It’s official: In the great existential battle between a return to normalcy and a new progressive era, normalcy is winning.
Recall that Joe Biden ran as a moderate in 2020, not just in the general election but also in the Democratic primaries. Biden triangulated off the Bernie Sanders and Elizabeth Warren wing of the party, rejecting “defund the police,” “Medicare for All” and the socialist label. In general, he did everything he could to reassure voters he wasn’t the caricature radical the Republicans tried to paint him as.
And then victory went to Biden’s head.
You could see it happen in real time. Biden’s $1.9 trillion COVID-19 relief package was very popular, including with many Republican voters, and the congressional GOP offered little to no meaningful resistance to it. This gave the White House—and the progressive pundits pushing Biden to “go big”—the false impression that the rest of the Biden agenda would be equally popular. (It turned out that being sent large sums of cash with no strings attached is more popular than the more conventional Democratic fare.)
Also, Democrats took two Georgia Senate seats in a post-election runoff that likely would have gone Republican but for Donald Trump’s “stop the steal” chaos. If Republicans had taken even one of those seats, they would control the Senate. Instead, Democrats suddenly had unified control of Congress.
Finally, on March 2, a group of liberal historians told Biden he had a shot at being a new FDR or LBJ and should go for it.
The only problem with all of this is that it was fatally detached from political reality. FDR and LBJ won landslides, had huge majorities in the House and Senate, and had considerable support from Republicans as well.
Biden had the narrowest majority possible in the Senate and very close to that in the House. His presidential coalition wasn’t merely small by comparison, it was also arguably more divided. A significant number of his voters cast ballots against Trump more than for Biden, which is why the GOP actually picked up seats in the House.
Worse for Biden, several Democratic senators, most notably Joe Manchin of West Virginia and Kyrsten Sinema of Arizona, aren’t on board for a new New Deal or new progressive era.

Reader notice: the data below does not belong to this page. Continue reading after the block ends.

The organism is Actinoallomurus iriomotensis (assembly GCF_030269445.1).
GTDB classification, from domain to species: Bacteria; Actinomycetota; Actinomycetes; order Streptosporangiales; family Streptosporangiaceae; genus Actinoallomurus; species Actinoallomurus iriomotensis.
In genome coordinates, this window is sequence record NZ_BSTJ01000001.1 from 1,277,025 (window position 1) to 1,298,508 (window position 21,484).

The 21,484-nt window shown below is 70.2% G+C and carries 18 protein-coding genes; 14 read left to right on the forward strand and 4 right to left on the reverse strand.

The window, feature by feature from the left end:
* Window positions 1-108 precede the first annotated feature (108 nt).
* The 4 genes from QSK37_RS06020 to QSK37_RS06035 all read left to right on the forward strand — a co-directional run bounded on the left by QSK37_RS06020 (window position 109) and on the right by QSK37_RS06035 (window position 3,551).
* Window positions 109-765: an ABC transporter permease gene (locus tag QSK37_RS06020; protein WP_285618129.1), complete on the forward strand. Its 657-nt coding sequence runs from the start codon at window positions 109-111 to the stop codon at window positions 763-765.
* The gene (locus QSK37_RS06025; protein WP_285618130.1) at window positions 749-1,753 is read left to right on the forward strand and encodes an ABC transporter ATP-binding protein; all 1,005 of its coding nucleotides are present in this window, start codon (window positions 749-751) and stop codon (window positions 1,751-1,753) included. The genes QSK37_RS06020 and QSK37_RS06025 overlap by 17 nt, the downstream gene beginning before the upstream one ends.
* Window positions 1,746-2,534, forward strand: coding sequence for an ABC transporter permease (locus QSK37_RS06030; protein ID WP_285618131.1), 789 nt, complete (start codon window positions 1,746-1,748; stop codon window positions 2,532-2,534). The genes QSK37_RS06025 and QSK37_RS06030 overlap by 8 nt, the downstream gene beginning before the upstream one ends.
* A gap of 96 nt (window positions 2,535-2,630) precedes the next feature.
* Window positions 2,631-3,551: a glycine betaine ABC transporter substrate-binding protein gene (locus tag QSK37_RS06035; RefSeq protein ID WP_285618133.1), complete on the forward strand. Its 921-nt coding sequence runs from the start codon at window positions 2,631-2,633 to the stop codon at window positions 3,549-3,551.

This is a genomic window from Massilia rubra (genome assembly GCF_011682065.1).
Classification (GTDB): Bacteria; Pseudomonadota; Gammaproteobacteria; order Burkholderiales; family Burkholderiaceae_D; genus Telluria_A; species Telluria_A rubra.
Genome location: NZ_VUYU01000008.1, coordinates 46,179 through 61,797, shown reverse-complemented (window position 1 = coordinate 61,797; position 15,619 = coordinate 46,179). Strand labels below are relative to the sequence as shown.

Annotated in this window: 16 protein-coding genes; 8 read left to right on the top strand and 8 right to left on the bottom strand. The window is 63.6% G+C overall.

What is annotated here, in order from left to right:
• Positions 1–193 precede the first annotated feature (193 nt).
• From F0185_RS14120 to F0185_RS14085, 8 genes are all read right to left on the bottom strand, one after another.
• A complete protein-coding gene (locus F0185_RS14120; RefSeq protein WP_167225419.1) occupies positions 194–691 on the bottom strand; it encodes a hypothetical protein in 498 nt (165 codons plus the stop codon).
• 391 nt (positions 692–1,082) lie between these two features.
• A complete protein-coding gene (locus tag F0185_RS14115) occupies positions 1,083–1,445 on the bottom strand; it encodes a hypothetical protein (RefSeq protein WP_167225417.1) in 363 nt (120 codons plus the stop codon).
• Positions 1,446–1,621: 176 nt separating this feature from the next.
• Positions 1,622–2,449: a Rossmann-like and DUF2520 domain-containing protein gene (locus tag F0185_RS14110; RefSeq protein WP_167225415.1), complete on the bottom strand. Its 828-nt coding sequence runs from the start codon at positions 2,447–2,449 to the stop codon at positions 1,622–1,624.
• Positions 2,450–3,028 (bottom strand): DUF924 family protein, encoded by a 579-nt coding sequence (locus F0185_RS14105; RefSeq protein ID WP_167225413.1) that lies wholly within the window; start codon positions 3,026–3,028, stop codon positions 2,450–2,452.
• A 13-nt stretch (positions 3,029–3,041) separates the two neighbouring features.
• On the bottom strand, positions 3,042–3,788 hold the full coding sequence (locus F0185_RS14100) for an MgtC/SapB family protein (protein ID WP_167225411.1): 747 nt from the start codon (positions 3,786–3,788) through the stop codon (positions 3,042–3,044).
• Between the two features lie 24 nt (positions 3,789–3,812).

Last week, Biden came close to admitting that reality wasn’t getting his back.
“I hear all the folks on TV saying, ‘Why doesn’t Biden get this done?’” he said, referring to himself in the third person. “Well, because Biden only has a majority of, effectively, four votes in the House and a tie in the Senate, with two members of the Senate who vote more with my Republican friends.”
That last dig at Sinema and Manchin was unfair. What they won’t do is vote to abolish the filibuster, which would let the Democrats steamroll their agenda with 50 votes.
The problem for Biden is he has an agenda that would be plausible with 60 reliable votes in the Senate but is impossible when he has to scramble to get even 50.
That harsh reality became clear over the weekend, when Manchin announced in an op-ed that he would not vote for the For the People Act, which would radically federalize the way we conduct elections.
The Democratic base thinks this is largely a Manchin problem. New York Rep. Jamaal Bowman told CNN on Monday that “Joe Manchin has become the new Mitch McConnell. … Joe Manchin is doing everything in his power to stop democracy.”
Rep. Mondaire Jones of New York indefensibly tweeted that Manchin’s op-ed might as well be titled “Why I’ll vote to preserve Jim Crow.”
Overlooked in this backlash is that Manchin is actually taking heat for other Democratic senators who can’t afford to be as out front as Manchin, who comes from a solidly Republican state. (Trump won West Virginia by 39 percentage points.) Progressive activists want to oust Manchin and Sinema in favor of more pliable team players. “Help us find the next AOC to replace Manchin and Sinema” was how one progressive PAC positioned its strategy in February.
This is unhinged from reality. Manchin is almost surely the only Democrat who can get elected in his state. He’d beat a West Virginian Alexandria Ocasio-Cortez handily, and if he didn’t, a Republican would in the general election. You can have a centrist Democratic senator from West Virginia or no Democratic senator at all.
This is what normalcy is supposed to look like: two parties trying to figure out how to win over the center. And it’s long overdue.